Point of Beginning Blog

Opinion: Rethinking Subdivision Design

January 27, 2010
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As the economy begins a slow recovery and subdivision development work again gets under way, it makes sense to reassess the approach to the basic form of land development design. Developers assume that when they hire a land surveyor to subdivide their land, the surveyor will produce the most efficient, attractive and marketable layout. So what is the optimum layout?

As the economy begins a slow recovery and subdivision development work again gets under way, it makes sense to reassess the approach to the basic form of land development design. Land surveyors are a major source for the design of land developments-in particular, suburbia. Developers assume that when they hire a land surveyor to subdivide their land, the surveyor will produce the most efficient, attractive and marketable layout. So what is the optimum layout?

One of the most popular suburban subdivision design elements is the cul-de-sac. Developers and real estate agents love cul-de-sacs because they are highly desirable and, thus, easy to sell. Cul-de-sac lots have a huge rear yard (bringing premium prices) because of the extreme pie shape, and the curving streets guarantee that no traffic will speeding through. The wide angles between the adjacent home sides allow some useable side yard space as well as added privacy. Quiet, serene and safe-what’s not to love?

The reality is that existing design guidelines for cul-de-sacs create a substantial amount of waste with relatively little benefit. In the upper Midwest, for example, design guidelines stipulate that a cul-de-sac must have a 120-foot-diameter right-of-way with a 100-foot to 110-foot circle of asphalt because fire departments say they need that much room to turn a fire engine around. As a result, a typical cul-de-sac consumes 8,500 square feet of paved space. Yet, a bit farther south, those dimensions change to a 100-foot-diameter right-of-way with a 90-foot-diameter circle for a total of just under 6,000 square feet of space. That’s a substantial difference.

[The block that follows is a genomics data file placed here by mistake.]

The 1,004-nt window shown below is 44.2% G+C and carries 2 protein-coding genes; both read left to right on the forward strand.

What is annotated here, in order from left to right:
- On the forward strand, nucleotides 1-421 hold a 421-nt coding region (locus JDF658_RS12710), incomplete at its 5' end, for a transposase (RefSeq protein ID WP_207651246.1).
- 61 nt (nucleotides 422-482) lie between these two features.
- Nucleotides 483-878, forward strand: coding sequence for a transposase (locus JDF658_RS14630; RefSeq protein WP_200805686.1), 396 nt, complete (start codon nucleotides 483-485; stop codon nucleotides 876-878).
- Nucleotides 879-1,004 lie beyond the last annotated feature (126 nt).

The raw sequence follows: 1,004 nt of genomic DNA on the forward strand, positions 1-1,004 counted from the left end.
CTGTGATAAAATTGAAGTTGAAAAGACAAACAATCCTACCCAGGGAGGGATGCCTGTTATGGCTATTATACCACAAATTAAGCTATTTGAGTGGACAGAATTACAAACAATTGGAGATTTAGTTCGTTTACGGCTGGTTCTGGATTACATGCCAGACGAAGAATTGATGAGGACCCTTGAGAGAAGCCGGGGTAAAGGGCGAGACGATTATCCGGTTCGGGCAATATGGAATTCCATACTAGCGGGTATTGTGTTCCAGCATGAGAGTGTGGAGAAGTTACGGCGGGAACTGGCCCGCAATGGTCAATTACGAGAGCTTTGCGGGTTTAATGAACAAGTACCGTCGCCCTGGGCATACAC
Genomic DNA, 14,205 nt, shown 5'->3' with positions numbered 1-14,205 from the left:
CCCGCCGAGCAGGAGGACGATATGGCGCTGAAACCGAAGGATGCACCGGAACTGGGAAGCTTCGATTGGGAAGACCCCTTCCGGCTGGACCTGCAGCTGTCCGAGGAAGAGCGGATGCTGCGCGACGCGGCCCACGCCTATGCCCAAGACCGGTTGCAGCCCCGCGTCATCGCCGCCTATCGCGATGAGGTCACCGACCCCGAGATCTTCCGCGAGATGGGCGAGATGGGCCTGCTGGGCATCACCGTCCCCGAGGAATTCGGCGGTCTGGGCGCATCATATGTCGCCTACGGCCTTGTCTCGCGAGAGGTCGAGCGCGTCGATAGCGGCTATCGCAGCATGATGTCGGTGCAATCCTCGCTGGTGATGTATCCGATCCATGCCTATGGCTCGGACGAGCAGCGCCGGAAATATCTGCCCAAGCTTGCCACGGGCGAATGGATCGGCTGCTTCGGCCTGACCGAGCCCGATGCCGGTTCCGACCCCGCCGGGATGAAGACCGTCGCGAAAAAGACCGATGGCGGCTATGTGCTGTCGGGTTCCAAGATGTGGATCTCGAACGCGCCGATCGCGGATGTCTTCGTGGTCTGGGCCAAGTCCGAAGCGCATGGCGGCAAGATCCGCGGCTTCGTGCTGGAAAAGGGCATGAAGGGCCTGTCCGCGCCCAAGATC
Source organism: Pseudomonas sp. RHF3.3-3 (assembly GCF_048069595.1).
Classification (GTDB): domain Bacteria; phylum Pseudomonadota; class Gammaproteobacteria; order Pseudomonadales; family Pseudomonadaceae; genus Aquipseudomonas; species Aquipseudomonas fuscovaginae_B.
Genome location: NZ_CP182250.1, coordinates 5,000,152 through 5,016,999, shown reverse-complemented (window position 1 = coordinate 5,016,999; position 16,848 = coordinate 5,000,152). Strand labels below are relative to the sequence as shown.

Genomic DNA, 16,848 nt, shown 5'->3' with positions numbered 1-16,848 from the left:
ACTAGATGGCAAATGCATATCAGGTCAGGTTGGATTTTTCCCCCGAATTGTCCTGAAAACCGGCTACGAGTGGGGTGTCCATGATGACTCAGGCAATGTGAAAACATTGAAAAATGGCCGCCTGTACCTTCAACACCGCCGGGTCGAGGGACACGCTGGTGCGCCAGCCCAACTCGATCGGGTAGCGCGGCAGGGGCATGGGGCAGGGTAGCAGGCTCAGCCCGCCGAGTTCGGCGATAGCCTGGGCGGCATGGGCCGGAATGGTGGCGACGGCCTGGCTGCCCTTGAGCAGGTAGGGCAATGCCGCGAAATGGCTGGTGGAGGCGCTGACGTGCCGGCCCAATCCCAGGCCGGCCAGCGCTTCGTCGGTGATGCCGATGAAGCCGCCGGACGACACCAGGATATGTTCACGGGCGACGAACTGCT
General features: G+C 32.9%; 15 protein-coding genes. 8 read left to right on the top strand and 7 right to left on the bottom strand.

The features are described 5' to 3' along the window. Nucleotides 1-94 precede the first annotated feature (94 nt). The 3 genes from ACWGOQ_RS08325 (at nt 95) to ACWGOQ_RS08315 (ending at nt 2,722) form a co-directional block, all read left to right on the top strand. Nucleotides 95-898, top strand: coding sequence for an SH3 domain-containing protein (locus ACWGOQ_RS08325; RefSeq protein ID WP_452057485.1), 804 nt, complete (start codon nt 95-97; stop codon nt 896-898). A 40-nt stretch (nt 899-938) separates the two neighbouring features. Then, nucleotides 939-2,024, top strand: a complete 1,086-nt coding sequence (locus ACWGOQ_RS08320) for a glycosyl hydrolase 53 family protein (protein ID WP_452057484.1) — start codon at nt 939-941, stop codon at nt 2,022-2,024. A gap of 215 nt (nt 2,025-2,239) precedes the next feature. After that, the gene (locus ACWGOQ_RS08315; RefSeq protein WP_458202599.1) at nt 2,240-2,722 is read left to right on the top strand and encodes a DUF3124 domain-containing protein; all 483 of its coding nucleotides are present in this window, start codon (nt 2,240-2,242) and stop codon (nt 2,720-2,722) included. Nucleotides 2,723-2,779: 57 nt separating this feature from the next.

There are other problems, too. An 8,500-square-foot volume of cul-de-sac paving for four lots equates to 2,150 square feet per home, which is 40 percent more paving per house than a home along a typical straight street. This means the home will cost the city 40 percent more for snow removal, resurfacing, etc., forever. Additionally, cul-de-sacs have no connectivity or flow of space. And homes that are placed to offer premium views to their occupants typically form a visual barrier to others of that view.

A collection of new methods called prefurbia (preferred urbia) throws out convention in favor of a more-efficient design.

A conventional cul-de-sac design.

Bigger is Better

When planning subdivisions, everyone generally assumes that the minimum dimensions are the most efficient. However, the minimum dimensions in a cul-de-sac are typically very inefficient.

By making a typical northern cul-de-sac larger-for example, 160 feet in diameter with a one way narrow lane (18 feet wide) incorporating an organic island (see picture below right)-the pavement area plummets. Such a design uses 10 percent less paving and has a central “park” that beautifies the landscape and allows for drainage.